A Business Continuity Plan (BCP) defines how the business functions will operate during the disaster event. It will also include plans on how to protect the staff, such as evacuation plans or hide-in-place strategies. Its focus is on people and process. A company, based on size and complexity, could have one BCP, or they could have a plan for each department in the company.

A Disaster Recovery Plan (DRP) defines how business will failover to backup systems or will use backup facilities to continue operations. The DRP will also address how the plans on how to recover from the disaster such as rebuilding replacement systems a facilities. A company, based on size and complexity, could have one DRP, or they could have a plan for each facility and each IT system.

Why does a business need one?

A business should always be prepared to handle events that impact the business. Consider the following:

  • Is there an evacuation plan? Do all employees know how to evacuate the facility and where their outdoor meeting point is for a proper headcount ensuring that everyone got out safely?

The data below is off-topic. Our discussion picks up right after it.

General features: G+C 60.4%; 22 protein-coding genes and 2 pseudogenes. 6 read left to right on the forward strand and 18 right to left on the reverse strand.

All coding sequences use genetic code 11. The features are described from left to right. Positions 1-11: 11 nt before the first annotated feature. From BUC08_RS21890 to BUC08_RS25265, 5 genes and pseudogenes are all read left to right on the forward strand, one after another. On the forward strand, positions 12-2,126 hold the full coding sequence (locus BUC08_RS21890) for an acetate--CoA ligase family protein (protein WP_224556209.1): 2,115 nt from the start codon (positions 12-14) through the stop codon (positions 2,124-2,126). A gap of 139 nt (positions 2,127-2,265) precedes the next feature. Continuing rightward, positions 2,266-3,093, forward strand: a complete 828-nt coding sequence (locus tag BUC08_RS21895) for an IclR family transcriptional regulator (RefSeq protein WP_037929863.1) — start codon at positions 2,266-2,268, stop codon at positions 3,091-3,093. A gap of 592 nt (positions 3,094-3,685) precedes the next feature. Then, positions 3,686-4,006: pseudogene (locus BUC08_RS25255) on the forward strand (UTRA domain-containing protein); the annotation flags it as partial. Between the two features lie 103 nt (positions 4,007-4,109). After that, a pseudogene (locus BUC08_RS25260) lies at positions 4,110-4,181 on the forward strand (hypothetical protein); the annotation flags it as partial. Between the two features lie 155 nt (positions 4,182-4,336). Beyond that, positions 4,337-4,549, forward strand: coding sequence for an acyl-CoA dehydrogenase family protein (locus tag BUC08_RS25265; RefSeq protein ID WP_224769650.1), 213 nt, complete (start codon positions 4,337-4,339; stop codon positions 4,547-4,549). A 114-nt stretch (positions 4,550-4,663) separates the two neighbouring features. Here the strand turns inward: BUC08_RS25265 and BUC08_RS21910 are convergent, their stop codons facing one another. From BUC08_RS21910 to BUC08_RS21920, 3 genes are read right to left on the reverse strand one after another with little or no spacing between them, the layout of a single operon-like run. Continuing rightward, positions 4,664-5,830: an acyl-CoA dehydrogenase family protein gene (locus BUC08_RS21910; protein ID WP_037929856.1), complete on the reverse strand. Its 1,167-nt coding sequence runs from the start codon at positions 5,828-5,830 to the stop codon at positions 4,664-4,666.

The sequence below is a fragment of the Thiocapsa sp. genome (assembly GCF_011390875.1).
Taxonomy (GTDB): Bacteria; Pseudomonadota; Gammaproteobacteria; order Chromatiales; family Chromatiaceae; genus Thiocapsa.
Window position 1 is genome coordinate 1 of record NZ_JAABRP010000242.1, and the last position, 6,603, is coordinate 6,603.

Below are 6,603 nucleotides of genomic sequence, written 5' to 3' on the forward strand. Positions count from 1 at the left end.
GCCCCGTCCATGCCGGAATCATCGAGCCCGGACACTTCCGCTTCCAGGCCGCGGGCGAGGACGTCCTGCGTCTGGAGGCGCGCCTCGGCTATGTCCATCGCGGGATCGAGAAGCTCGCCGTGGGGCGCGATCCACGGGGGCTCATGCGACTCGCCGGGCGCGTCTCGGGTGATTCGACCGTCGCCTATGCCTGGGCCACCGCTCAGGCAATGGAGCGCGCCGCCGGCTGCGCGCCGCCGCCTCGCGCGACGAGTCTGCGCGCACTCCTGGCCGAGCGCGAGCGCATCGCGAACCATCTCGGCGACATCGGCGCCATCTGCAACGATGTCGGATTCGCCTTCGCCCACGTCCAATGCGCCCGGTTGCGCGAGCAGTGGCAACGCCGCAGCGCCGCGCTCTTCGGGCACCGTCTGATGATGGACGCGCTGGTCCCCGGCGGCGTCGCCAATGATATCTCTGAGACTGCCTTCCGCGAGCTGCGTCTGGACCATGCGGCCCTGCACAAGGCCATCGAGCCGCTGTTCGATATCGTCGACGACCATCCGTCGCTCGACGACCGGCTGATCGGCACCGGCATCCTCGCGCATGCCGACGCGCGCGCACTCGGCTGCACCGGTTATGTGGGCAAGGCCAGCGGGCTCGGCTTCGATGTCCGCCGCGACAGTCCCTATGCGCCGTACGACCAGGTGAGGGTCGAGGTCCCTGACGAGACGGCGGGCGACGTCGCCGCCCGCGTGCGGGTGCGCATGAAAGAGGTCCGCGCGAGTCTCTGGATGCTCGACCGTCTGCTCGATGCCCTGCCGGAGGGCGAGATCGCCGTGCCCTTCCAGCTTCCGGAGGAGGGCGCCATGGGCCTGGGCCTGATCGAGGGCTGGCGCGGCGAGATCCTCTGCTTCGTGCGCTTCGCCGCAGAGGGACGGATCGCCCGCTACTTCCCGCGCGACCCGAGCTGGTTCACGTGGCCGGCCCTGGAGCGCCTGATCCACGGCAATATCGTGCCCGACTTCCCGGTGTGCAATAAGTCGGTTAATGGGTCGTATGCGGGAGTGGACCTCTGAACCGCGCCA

• Is there a plan on how work will be conducted/prioritized if 50% of the accounts receivable department are out sick for the day/week?
  • Is there a plan on how work will be conducted if there was a loss of the Internet, phone service, or the electrical power?

In my next blog post I will discuss factors that have to be considered when building a plan.

Q&A On Reconstructing Data After a Disaster

I was recently asked about best practices for a business to reconstruct its data after a disaster by John Edwards, TechTarget. John included my tip noting that once a disaster involving data loss is identified, you must act fast to preserve your environment to prevent further damage, and to protect the archived data itself. Here are some addition tips for reconstructing data after a disaster: